Closing arguments began today in the San Jose trial of a Gilroy woman charged with killing her husband and daughter in a drunken-driving accident on state Highway 85 near Los Gatos in 2012. Stacey Lonnberg, 52, is charged with two counts of vehicular murder and one count of child endangerment in the deaths of Frederic Lonnberg, 57, and Tiffiny Gillette, 26, while she drove north on the highway on Jan. 14, 2012. Lonnberg got behind the wheel of a 2002 Toyota Tacoma with her husband, daughter and 1-year-old grandson after consuming seven to eight drinks of vodka and the pain medication oxycodone, according to the Deputy District Attorney Matt Braker.
While driving on the highway close to Winchester Boulevard on a car trip to Belmont, Lonnberg was driving more than 85 miles per hour, made an unsafe lane change and hit a pickup truck, Braker said. The force of the impact sent the Toyota out of control and it flipped over multiple times before coming to rest in the center of the roadway, Braker said. Gillette, in the rear left passenger seat without wearing a safety belt, was ejected onto the roadway.
Frederic Lonnberg, who wore his seat belt in the front passenger seat, died later at a hospital from being partially ejected during the rollovers. Both Stacey Lonnberg and her grandson survived without serious injuries. Braker told jurors this morning that the defendant committed murder with implied malice aforethought because she knew she would be driving while impaired by alcohol and drugs and disregarded the threat she posed to the lives of her family members and others. Lonnberg had a prior arrest on suspicion of drunken driving, took a 12-hour class in the effects of driving drunk, and had received warnings from medical professionals about the dangers, Braker said.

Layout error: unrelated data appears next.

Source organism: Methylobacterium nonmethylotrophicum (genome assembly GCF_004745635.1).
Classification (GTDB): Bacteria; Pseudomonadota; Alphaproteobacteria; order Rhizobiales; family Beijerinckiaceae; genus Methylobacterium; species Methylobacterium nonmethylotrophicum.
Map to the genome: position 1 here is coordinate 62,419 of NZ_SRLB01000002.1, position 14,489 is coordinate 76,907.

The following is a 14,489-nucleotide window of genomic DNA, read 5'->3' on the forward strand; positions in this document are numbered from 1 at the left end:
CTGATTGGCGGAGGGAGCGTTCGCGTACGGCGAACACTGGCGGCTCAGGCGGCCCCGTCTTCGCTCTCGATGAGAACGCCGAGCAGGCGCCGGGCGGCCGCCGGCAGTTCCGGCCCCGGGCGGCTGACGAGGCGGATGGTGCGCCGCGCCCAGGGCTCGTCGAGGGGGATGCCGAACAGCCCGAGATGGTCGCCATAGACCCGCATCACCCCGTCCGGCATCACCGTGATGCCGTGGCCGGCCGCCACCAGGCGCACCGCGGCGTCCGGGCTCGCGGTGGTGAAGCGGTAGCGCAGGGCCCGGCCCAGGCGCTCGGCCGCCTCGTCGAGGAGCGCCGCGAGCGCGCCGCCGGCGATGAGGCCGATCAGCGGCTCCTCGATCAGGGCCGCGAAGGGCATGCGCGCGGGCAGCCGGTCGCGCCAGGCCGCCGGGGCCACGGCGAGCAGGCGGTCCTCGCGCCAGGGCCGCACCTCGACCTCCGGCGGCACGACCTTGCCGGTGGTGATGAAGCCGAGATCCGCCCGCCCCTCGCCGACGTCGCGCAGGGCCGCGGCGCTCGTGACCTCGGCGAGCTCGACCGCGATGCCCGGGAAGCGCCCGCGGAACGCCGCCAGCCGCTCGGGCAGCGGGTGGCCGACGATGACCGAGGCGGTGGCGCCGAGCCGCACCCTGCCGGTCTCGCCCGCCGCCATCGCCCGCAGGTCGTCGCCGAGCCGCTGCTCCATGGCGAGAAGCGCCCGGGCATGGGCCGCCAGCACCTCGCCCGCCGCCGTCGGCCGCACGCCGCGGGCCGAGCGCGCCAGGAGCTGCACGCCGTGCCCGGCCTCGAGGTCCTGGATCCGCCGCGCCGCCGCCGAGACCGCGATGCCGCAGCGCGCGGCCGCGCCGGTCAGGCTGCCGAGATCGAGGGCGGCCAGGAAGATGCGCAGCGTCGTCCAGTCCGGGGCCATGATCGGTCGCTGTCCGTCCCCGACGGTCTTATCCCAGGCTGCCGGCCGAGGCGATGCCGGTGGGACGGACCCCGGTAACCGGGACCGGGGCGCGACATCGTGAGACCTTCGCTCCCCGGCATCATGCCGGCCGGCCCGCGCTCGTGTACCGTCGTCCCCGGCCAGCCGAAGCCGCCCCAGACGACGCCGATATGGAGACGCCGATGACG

“This case is about a defendant being aware of a risk and going ahead and doing it anyway,” Braker said. “It’s way down the road as far as egregious conduct. Two people died.” Braker recalled for jurors the testimony from an expert witness for the prosecution who estimated that prior to the accident, Lonnberg’s blood alcohol level was about .20, more than twice the legal limit, Braker said. “She’s at .20, seven to eight drinks in the course of an hour is what it’s going to take,” Braker said, “That’s a lot of booze in your system.” Braker also asked the jury to find Lonnberg guilty of endangering the life of her grandson, who was strapped into a car seat assigned for older children that was “not legal or sufficient,” while driving impaired. After taking the witness stand on Monday, Lonnberg, under questioning by defense lawyer Javier Rios, admitted to being drunk at the time of the deadly crash and to have driven drunk “thousands of times” before without getting into an accident.
In his closing statement today, Rios said that there was no doubt that Lonnberg was drunk during the accident, but that the prosecution did not provide evidence beyond a reasonable doubt proving she actually intended to kill her husband and daughter. For her to want kill them that day “her heart would have to be so cold, depraved, malignant,” but Lonnberg loved her husband and daughter, Rios said. “Any murder charge is for the worst of the worst,” Rios said. “That’s not what we have here.” Rios described Lonnberg as an alcoholic who grew up with alcoholic parents and said while Lonnberg was a girl, her mother routinely drove her to and from bars while drunk and never got into an accident, which influenced Lonnberg’s conduct as an adult.
Lonnberg admitted during her own testimony to driving while intoxicated that day but that she felt fine and fit to drive prior to the accident, Rios said. “Why was Stacey 100 percent sure? She had done it thousands of times,” Rios said. “It’s safe for me to drive DUI. That’s what she was thinking.” “She’s not thinking this is dangerous to human life,” Rio said. “It does not enter into her brain.” Rios said that Lonnberg did not realize that she had taken a rapid-release oxycodone pill — not her usual medication — provided by Tiffiny instead of the slow-release pills she was used to taking before driving.
The fast-acting oxycodone can cause abrupt drowsiness, Rio said. During the road trip, Lonnberg’s husband was listening to the radio, her daughter was in the backseat texting and Lonnberg was talking about music with her grandson “and all of a sudden this sleepiness hit her like a ton of bricks,” Rios said. “And it’s too late. She goes to sleep.” It then took “only a few moments for the tragedy to happen the way it did,” Rios said. Rios said that the prosecution had failed the prove his client committed murder and he urged the jury set aside any prejudices they may have about Lonnberg and “just look at the cold facts.” Judge Ron Del Pozzo said he would complete instructions to the jury this afternoon so that the panel could begin deliberations.
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